BOLIVIA TURNS TO INDIGENOUS COMMUNITY TOURISM

Kevin Eagan - Feb 27, 2007
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Bolivia sees tourism as a route out of extreme poverty. The Andean nation is well-known for its poverty, with typical family earnings around hundred am. dollars per month. This applies to around 70% of the whole nation. Bolivia boasts some of the world’s most beautiful national parks, which are funded mostly privately due to the lack of money. However, the government has stated its plans to invest around $200 million over the next 5 years to enhance the tourism industry, thus reducing levels of poverty.

 

 

Tourism is currently the country’s 4th most important industry, behind gas, hydrocarbon by-products and soy. If all goes to plan, tourism could become number 1 on the list.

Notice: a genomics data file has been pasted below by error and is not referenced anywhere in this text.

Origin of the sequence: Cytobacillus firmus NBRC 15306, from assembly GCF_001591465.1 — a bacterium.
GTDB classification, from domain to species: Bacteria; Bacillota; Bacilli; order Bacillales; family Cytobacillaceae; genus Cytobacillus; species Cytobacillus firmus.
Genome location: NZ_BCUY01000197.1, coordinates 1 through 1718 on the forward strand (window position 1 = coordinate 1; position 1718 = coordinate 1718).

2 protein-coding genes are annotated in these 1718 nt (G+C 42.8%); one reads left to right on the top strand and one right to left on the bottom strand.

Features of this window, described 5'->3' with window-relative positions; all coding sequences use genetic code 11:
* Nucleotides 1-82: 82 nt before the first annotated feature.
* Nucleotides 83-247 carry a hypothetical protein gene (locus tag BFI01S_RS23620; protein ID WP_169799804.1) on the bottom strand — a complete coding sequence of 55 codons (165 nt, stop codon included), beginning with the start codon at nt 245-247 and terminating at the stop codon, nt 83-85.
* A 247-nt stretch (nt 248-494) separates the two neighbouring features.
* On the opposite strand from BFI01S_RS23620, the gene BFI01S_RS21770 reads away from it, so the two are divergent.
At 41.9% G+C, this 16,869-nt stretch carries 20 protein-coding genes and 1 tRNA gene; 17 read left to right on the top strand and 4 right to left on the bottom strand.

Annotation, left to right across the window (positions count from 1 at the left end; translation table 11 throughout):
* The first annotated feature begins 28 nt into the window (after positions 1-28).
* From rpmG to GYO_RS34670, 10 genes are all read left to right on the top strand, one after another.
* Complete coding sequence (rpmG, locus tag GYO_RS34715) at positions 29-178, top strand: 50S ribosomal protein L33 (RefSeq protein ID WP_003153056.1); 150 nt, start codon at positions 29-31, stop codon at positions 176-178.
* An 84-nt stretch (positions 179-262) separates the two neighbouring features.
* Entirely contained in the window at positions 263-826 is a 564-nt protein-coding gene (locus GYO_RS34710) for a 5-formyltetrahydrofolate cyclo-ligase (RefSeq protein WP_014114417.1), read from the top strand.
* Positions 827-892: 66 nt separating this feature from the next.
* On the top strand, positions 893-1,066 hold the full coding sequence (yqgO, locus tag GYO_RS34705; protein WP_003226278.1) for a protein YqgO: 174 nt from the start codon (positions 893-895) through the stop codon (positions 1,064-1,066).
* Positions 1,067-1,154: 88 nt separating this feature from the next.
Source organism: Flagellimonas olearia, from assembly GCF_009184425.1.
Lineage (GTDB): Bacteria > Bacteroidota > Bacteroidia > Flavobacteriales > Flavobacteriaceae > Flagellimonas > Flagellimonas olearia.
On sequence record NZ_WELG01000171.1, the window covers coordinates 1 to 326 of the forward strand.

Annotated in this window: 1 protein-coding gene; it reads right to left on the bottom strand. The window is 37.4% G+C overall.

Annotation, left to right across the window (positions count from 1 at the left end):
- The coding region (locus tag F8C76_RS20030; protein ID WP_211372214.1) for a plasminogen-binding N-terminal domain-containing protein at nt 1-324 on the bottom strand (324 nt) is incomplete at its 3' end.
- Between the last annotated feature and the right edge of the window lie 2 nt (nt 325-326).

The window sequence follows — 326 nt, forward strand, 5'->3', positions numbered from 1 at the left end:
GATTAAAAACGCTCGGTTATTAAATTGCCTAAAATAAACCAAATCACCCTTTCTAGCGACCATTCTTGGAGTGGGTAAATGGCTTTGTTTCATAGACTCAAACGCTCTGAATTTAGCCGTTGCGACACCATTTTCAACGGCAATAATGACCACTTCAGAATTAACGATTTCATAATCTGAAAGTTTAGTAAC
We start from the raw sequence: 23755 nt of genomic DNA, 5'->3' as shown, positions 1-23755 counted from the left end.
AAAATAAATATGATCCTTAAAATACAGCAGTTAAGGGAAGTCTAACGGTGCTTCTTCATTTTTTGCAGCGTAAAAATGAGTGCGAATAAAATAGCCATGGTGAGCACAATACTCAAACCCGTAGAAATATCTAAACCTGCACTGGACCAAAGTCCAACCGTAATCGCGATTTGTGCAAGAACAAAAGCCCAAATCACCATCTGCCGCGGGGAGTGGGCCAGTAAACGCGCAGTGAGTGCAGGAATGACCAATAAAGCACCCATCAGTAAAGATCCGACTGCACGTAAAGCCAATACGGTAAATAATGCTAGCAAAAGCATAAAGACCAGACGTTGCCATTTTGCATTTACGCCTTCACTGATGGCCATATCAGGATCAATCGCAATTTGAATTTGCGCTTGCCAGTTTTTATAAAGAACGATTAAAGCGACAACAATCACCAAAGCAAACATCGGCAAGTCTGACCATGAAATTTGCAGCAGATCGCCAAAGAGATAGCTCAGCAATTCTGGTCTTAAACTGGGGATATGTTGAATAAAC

The focus of the campaign is ‘authenticity still exists’. This is clearly an attempt to make people think that Bolivia is an untouched paradise. In many ways, this is true. The country is situated in the Amazonian, Andean and Pampa regions. Tourists are attracted by Jesuit missions, salt marshes, coloured lagoons and Lake Titicaca, all of which have never been affected by tourism. There is certainly a great natural appeal, something which is the central point of Bolivian tourist marketing.

 

 

Some of Bolivia’s national parks are stunning. Indeed, 15.6% of the total land mass is covered by such beautiful areas. The Amboro national park, near Santa Cruz, has over 800 species of birds. The Madidi park, north of La Paz, contains over 11% of the world’s flora and fauna. These attractions are barely known of outside of South America, n unfortunate fact, which the government aims to change in the near future. The campaign has so far yielded a certain amount of success as Bolivia welcomed 21.4% more foreign visitors in 2006 than in 2005. There is no reason why this figure should not continue to rise.

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